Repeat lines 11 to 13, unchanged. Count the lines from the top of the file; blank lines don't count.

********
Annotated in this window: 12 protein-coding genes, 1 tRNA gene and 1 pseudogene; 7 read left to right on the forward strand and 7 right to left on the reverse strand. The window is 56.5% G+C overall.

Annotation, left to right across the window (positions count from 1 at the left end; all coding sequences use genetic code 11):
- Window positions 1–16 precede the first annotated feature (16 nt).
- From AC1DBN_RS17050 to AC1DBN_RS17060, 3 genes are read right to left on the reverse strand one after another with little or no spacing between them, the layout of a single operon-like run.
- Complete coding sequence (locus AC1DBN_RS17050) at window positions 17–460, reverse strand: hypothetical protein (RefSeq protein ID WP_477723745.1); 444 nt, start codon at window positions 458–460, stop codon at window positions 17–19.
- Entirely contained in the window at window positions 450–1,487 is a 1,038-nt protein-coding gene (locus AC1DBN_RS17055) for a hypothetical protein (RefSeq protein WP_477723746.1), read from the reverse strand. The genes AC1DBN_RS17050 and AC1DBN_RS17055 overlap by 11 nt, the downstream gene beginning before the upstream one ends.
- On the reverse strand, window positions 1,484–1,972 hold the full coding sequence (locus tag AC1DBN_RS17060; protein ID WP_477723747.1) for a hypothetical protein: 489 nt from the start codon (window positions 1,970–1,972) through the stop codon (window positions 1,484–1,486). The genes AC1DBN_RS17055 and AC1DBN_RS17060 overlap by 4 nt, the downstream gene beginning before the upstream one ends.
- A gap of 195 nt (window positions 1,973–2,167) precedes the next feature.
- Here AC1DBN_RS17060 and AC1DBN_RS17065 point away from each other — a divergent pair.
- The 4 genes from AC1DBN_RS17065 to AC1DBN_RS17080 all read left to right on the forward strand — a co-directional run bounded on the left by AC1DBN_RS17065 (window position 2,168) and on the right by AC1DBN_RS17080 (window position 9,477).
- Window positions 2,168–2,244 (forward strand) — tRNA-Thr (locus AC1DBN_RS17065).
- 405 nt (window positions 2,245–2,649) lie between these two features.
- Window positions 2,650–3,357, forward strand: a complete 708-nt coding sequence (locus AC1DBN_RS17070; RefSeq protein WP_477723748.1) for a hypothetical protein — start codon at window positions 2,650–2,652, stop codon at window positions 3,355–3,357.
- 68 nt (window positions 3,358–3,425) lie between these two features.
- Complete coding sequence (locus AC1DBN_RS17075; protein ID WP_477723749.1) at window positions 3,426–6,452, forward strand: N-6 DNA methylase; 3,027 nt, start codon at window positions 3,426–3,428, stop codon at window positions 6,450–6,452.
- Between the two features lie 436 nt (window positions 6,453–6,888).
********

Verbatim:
- Window positions 2,168–2,244 (forward strand) — tRNA-Thr (locus AC1DBN_RS17065).
- 405 nt (window positions 2,245–2,649) lie between these two features.
- Window positions 2,650–3,357, forward strand: a complete 708-nt coding sequence (locus AC1DBN_RS17070; RefSeq protein WP_477723748.1) for a hypothetical protein — start codon at window positions 2,650–2,652, stop codon at window positions 3,355–3,357.